Use this URL to cite or link to this record in EThOS: http://ethos.bl.uk/OrderDetails.do?uin=uk.bl.ethos.728842
Title: Lyrical ballards : the wounded romanticism of J.G. Ballard
Author: Knowles, Thomas
Awarding Body: Nottingham Trent University
Current Institution: Nottingham Trent University
Date of Award: 2015
Availability of Full Text:
Access from EThOS:
Access from Institution:
Abstract:
This thesis aims to provide a new account of the post-war British author J. G. Ballard (1930-2009) and his work, and in particular of his complex engagement with and critique of Romanticism. As such it represents an original contribution to knowledge in the areas of both J. G. Ballard criticism and in the study of Romantic legacies. Ballard’s ambivalent response to the legacies of Romanticism is seen to form a part of his overall ambivalence and ambiguity as a writer. In addition to the traditional ‘high Romantic’ aesthetic and ideology of Romanticism, Ballard is seen to draw upon Gothic, decadent and symbolist strands of Romanticism. After introducing the key Romantic echoes which I observe in Ballard, and the critical and cultural legacies of Romanticism in the nineteenth and twentieth centuries which he is responding to, I trace these elements through selected works covering the breadth of his oeuvre. Rather than offering a survey of the entirety of his work, of which there are several in print, the thesis considers a selection of key texts at different stages of Ballard’s career in order to bring out the evolving Romantic resonances of his work. In chapter 1 I examine the apocalyptic bard figures in a number of Ballard’s short stories published between 1956 and 1964; in chapter 2 I focus upon the marriage between mind and world in The Drowned World (1962); chapter 3 considers The Atrocity Exhibition (1970) and Crash (1973) as the urban and suburban sites of the wounding of a Romantic sensibility; chapter 4 concentrates upon The Unlimited Dream Company (1979) and The Day of Creation (1987) as meditations upon the role of the imagination in a multiply-mediated modernity; and chapter 5 investigates Millennium People (2003) and Kingdom Come (2006) as postmodern detective stories that draw upon the tradition of the visionary urban and suburban wanderer.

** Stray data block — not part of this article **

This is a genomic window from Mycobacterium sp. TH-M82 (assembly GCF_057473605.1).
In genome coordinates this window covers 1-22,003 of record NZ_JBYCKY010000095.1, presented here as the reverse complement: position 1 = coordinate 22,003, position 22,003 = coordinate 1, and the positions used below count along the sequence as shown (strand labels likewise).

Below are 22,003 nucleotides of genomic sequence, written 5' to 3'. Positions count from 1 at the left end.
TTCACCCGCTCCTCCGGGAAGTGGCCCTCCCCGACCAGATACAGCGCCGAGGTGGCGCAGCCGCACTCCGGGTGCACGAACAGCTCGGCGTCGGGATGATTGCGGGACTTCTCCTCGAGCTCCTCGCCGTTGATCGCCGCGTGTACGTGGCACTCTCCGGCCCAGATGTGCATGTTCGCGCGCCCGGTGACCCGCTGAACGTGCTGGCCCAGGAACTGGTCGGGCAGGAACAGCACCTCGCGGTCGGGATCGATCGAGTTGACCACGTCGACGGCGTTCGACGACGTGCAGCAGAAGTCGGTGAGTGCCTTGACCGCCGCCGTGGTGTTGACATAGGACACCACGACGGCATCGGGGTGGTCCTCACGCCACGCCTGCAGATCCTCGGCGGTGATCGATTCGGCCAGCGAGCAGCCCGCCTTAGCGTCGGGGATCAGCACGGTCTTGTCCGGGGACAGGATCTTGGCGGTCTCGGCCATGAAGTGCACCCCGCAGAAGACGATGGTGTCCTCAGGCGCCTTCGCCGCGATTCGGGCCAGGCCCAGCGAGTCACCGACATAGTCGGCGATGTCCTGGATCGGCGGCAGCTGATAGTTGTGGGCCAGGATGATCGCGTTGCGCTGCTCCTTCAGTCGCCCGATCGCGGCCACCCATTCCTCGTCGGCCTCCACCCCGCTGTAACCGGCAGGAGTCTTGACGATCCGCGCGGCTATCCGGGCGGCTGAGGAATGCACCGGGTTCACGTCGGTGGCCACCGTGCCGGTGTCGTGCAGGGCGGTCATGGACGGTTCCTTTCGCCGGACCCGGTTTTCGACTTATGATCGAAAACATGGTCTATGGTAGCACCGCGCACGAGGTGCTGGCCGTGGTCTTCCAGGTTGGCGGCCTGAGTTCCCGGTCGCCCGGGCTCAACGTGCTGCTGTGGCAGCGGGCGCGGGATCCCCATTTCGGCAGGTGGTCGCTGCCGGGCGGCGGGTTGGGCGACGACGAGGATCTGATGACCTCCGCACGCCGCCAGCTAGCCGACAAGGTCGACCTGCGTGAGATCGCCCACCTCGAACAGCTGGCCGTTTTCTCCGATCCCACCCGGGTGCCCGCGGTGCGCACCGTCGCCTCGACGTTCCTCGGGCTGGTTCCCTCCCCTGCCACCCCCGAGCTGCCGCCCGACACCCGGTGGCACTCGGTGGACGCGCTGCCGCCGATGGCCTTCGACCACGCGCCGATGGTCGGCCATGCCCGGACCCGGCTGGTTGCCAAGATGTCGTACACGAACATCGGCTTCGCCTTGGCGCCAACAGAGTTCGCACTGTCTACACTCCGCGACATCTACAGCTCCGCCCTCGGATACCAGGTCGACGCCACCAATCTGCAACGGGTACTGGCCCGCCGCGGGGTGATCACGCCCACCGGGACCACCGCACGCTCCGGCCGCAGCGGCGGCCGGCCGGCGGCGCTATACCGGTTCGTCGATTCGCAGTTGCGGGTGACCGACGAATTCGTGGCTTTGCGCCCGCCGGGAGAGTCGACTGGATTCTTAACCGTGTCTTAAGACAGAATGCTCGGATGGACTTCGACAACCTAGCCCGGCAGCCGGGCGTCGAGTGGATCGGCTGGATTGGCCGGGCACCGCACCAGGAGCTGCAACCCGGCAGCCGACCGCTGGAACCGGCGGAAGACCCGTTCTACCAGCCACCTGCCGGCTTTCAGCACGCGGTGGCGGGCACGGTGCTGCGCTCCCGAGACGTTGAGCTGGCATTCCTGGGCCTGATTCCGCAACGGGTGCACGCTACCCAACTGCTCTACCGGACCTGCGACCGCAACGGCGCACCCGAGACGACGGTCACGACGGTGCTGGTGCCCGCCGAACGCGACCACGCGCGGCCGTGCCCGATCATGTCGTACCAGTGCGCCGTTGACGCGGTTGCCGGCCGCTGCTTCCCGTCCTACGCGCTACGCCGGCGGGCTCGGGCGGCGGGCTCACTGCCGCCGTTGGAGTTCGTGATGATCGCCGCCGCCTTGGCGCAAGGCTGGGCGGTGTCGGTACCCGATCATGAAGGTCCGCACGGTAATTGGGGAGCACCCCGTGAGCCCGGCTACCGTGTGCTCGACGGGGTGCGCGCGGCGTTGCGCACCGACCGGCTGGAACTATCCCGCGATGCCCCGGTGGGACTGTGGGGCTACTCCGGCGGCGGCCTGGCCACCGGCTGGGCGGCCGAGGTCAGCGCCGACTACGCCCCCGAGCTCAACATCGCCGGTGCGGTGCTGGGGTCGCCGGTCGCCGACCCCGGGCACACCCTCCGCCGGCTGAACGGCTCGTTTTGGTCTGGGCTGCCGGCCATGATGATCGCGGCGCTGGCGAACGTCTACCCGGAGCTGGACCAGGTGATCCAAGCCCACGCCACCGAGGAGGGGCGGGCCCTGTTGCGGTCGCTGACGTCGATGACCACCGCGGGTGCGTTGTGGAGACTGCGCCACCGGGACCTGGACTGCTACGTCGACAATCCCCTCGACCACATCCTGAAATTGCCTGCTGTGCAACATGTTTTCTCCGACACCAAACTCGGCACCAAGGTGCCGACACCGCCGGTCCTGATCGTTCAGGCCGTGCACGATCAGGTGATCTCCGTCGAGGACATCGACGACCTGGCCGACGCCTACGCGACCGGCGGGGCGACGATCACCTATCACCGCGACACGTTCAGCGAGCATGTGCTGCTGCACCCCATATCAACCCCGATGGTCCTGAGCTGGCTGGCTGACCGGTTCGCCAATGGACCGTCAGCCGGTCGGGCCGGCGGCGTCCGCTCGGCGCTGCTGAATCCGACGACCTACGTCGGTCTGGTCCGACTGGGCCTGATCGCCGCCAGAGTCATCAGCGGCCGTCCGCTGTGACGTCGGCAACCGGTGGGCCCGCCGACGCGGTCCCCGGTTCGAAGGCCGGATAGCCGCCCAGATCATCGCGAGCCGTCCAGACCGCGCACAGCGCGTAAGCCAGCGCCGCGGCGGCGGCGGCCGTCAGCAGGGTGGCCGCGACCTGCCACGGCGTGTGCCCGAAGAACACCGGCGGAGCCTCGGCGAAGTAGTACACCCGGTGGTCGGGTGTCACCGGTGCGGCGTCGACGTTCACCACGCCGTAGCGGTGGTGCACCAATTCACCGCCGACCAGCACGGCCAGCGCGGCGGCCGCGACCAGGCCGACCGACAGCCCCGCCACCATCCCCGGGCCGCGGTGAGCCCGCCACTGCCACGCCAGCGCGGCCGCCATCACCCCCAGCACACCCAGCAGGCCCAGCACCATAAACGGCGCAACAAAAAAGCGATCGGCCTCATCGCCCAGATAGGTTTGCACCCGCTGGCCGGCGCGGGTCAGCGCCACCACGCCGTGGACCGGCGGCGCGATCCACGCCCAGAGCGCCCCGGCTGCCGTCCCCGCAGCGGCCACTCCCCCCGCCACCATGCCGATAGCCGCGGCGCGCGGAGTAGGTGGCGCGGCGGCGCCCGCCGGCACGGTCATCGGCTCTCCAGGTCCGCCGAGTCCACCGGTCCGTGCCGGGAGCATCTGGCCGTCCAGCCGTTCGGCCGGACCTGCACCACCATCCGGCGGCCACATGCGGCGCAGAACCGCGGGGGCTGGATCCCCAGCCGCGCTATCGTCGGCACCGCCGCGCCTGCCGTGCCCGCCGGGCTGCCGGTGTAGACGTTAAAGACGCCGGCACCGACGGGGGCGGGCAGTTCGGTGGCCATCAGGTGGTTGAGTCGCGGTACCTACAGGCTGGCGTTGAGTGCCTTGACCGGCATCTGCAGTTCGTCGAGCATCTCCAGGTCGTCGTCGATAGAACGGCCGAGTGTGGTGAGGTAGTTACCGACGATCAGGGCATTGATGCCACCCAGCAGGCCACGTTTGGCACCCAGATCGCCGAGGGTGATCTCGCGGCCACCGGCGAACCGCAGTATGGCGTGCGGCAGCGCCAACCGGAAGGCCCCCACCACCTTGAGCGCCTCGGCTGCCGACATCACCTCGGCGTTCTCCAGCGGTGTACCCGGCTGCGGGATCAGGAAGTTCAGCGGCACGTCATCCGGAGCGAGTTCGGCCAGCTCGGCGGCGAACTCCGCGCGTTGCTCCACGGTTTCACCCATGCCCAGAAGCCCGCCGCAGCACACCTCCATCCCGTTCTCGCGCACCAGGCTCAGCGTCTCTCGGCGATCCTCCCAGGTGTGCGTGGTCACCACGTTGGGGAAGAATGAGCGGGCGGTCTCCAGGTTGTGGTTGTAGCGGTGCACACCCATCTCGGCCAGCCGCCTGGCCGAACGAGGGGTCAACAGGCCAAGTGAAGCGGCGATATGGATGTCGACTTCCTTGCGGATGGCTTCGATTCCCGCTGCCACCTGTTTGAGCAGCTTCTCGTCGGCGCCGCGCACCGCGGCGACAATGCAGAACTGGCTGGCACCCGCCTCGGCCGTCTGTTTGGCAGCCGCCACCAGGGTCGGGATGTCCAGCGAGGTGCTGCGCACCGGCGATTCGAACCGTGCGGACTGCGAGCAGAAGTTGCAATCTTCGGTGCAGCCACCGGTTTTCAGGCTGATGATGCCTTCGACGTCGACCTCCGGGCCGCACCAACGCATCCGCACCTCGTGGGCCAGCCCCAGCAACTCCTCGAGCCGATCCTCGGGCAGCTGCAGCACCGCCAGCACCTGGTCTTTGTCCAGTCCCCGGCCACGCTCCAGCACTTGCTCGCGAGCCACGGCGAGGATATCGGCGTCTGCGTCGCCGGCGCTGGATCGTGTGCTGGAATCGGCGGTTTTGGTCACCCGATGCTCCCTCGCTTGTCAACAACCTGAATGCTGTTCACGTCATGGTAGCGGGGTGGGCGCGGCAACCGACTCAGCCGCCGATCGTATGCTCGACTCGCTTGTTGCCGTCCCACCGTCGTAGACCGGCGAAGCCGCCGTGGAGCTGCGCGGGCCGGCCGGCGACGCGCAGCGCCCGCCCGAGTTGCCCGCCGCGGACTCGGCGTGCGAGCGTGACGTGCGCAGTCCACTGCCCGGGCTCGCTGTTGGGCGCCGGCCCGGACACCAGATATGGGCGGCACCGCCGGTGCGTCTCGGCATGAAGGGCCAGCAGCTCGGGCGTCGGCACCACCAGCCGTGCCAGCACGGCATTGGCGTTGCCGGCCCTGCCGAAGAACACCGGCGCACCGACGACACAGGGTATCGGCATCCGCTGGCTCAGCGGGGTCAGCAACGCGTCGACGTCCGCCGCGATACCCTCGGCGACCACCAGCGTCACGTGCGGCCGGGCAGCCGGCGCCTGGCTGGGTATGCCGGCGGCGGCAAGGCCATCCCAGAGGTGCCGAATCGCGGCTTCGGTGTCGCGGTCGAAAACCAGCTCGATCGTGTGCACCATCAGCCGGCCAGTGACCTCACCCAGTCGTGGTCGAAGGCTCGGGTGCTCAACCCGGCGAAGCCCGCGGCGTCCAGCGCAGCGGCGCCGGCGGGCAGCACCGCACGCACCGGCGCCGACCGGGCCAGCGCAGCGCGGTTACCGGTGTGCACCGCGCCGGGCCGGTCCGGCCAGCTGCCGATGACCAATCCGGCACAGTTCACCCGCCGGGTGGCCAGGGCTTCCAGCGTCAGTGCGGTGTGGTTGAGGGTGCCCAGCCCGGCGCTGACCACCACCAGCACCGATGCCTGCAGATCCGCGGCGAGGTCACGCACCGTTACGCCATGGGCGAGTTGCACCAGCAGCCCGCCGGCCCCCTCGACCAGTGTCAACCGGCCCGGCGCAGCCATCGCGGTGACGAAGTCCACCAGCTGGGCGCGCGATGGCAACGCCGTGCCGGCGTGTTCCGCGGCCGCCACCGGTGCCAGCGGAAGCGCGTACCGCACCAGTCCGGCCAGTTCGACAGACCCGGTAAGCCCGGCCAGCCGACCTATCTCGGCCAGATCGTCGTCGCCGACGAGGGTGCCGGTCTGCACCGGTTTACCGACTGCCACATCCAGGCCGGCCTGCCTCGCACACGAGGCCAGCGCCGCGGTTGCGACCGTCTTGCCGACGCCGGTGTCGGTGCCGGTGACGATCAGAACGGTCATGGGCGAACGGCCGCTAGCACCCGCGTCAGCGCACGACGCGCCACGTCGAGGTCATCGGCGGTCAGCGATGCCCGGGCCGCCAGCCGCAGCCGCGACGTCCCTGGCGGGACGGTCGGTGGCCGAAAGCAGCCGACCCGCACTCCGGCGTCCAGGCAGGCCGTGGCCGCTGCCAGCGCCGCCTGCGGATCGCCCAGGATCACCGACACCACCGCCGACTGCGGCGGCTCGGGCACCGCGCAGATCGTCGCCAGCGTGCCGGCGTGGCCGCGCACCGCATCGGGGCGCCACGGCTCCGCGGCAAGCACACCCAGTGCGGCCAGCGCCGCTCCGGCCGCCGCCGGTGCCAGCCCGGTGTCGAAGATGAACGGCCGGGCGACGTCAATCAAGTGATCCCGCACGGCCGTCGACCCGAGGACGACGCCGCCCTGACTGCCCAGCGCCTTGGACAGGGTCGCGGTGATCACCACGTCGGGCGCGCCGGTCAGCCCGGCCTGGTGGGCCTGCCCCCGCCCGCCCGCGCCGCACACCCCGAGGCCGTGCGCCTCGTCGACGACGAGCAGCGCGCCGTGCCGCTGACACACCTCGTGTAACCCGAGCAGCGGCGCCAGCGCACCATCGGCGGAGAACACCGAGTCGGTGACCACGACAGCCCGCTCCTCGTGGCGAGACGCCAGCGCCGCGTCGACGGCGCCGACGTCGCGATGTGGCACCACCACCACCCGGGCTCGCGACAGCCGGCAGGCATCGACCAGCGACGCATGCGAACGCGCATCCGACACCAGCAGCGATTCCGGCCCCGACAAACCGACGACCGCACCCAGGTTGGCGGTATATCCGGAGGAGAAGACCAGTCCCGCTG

Supervisor: Not available Sponsor: Not available
Qualification Name: Thesis (Ph.D.) Qualification Level: Doctoral
EThOS ID: uk.bl.ethos.728842  DOI: Not available
Share: